The Department of Communication’s Kevin J. Hales was Selected for the Black Book Interactive Project Scholars Program at the University of Kansas

Debbie Cutler

His many successes have brought him a long way from his humble beginnings in the South Bronx, New York

Kevin J. Hales, a visiting assistant professor in the Department of Communication, recently joined the Black Book Interactive Project Scholars (BBIP) Program at the University of Kansas, a task he will undertake while working in his current position at Mizzou.

 The Black Book Interactive Project Scholars Program is a three-tiered project that is part of the History of Black Writing Program at Kansas. The BBIP is designed to teach the world about the power and importance of Black writers. “It’s Black thought in book form,” Hales says. The first phase of the BBIP is an introduction to digital humanities and digital computing.

 “For me, it’s a chance to convince a group of top-tier scholars from some of the most renown institutions to rethink, reimagine what we understand to be a ‘book.’ The questions I ask, are ‘what makes a book a book?’ Does it have to be made of paper? Could it be stone? Does it have to have pages? Could it have columns?’ There are places in West Africa that have ancient sites that go back 3,000 to 4,000 years. People kept information in stone form, etched records in stone. So, you get a distinct perspective on the power of writing, including what is and isn’t literature. There are family diaries, letters, and other artifacts in West Africa that I want to digitize. As a New Yorker, Black writers have influenced my whole life. The intelligence and art of the Harlem Renaissance of the 1920s and 1930s still percolated many decades later during my childhood.”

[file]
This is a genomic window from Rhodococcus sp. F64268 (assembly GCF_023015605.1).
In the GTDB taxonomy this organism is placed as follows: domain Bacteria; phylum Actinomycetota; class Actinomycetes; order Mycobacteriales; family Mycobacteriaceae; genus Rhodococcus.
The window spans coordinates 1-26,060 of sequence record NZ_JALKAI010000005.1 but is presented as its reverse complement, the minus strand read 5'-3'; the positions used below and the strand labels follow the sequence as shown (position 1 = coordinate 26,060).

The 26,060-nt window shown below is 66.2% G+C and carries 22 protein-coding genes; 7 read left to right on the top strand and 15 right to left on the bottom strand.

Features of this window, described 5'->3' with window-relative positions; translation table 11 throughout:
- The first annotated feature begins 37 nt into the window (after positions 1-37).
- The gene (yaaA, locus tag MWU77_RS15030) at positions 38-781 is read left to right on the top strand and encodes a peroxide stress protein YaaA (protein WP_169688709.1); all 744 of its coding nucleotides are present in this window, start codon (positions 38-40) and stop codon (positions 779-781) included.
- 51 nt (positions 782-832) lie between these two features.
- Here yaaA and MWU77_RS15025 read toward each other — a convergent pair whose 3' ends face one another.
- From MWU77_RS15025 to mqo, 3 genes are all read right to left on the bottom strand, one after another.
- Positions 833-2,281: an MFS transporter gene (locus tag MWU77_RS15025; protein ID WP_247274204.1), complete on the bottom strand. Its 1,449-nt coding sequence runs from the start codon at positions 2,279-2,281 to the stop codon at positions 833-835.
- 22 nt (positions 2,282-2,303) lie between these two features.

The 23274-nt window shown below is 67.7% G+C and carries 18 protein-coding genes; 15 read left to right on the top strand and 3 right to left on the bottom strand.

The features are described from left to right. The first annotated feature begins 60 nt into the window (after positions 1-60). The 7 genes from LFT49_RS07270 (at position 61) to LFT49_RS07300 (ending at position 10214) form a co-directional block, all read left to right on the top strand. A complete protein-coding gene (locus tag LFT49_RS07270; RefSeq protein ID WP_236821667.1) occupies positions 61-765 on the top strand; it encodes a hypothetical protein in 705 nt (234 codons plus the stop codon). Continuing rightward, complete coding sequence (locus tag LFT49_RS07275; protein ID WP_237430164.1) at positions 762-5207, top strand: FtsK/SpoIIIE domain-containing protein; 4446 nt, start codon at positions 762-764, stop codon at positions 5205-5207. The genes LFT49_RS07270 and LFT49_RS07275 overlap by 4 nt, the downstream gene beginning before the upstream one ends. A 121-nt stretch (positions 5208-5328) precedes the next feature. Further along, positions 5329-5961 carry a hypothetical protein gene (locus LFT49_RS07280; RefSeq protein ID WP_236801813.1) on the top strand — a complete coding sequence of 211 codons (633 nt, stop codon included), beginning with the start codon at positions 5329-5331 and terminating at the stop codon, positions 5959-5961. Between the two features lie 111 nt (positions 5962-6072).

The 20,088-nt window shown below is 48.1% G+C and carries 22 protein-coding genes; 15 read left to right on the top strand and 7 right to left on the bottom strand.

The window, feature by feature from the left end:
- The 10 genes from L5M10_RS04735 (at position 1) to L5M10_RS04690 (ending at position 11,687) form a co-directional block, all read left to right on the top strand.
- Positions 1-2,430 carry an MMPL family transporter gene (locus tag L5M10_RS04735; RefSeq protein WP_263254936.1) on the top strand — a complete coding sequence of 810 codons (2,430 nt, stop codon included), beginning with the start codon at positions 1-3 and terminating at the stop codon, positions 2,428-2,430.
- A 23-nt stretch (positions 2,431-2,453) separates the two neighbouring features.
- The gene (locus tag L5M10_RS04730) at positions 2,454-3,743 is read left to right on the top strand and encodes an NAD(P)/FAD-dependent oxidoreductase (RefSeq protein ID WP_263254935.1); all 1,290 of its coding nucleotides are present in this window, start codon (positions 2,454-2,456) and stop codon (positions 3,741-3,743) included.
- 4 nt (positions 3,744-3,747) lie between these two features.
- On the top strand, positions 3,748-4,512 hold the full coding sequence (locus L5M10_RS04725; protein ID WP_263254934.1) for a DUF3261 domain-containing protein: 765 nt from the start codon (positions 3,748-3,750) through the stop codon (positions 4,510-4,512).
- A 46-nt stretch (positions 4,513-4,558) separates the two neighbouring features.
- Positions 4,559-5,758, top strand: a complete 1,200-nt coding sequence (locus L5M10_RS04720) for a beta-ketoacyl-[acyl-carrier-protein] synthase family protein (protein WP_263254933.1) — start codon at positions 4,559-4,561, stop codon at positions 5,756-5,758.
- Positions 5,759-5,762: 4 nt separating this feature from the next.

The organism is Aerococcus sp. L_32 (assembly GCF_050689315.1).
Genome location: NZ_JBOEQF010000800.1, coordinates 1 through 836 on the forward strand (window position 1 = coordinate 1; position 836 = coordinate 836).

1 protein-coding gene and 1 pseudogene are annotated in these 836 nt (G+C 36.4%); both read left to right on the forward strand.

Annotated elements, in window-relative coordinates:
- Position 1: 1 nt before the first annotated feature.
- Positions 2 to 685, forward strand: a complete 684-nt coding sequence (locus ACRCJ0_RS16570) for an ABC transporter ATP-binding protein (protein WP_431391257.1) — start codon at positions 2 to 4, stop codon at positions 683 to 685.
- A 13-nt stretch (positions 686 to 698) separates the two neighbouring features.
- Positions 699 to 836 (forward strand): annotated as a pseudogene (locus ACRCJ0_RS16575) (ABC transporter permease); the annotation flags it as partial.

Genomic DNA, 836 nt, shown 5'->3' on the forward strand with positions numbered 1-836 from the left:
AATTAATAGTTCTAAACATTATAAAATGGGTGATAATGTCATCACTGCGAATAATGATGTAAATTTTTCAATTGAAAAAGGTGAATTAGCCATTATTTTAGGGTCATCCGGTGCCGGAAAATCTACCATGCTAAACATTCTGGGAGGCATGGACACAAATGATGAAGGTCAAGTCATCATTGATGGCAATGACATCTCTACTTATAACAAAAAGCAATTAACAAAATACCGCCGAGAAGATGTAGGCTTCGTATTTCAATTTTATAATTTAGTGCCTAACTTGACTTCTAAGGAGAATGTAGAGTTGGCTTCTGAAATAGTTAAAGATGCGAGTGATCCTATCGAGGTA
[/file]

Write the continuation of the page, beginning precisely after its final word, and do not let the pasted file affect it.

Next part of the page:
Kevin J. Hales in Mexico

Kevin J. Hales, pictured as a NEH Summer Scholar, spent two months in Central America doing research. He is on top of a 2,000-year-old pyramid in southern Mexico.

Hales has an undergraduate degree in history, religion, and philosophy from Fisk University, one of the oldest HBCUs (historically black colleges and universities) in the United States. He has a master’s degree from North Carolina Central University in history, and another master’s degree in communication from Ohio University. Hales also earned his PhD in communication from Ohio. 

Over the past year, Hales has collaborated with scholars across the nation as part of the first cohort of Project S.T.A.N.D. Fellows at the Atlanta University Center and the University of Maryland. In addition, Hales was selected to be in the first cohort of the Rural Scholar Program at Tarleton State University’s Rural Communication Institute and Texas Social Media Research Institute. As a Rural Scholar, Hales can publish two articles on his research and conversations with African-descended rural farmers living in the American Lowcountry South and West Africa in the Rural Communication Journal at Tarleton.

 Hales, who has spent a lot of time in Africa and Europe doing research through various fellowship programs, says he came to Mizzou as a visiting professor three years ago for the opportunity to teach in a top-tier communication program at one of the country’s best universities. “I’m a proud New Yorker,” he says. “But I’ve enjoyed my three years here in Missouri for many reasons, including its culture and people. This is a beautiful state, so gorgeous and green, and in Columbia, you have easy access to Kansas City and Saint Louis.” 

 Hales, who next fall will be an assistant teaching professor in communication, says he wants to make his department proud and help bring honor and prestige to the university through his work. “I was speaking with a group of students the other day on campus, and I told them, ‘you know, it has been a long road from Welfare, the South Bronx, and poverty – living in the projects and slums. It’s been a very long and winding road from that to being here and at Mizzou. But what a great journey.’”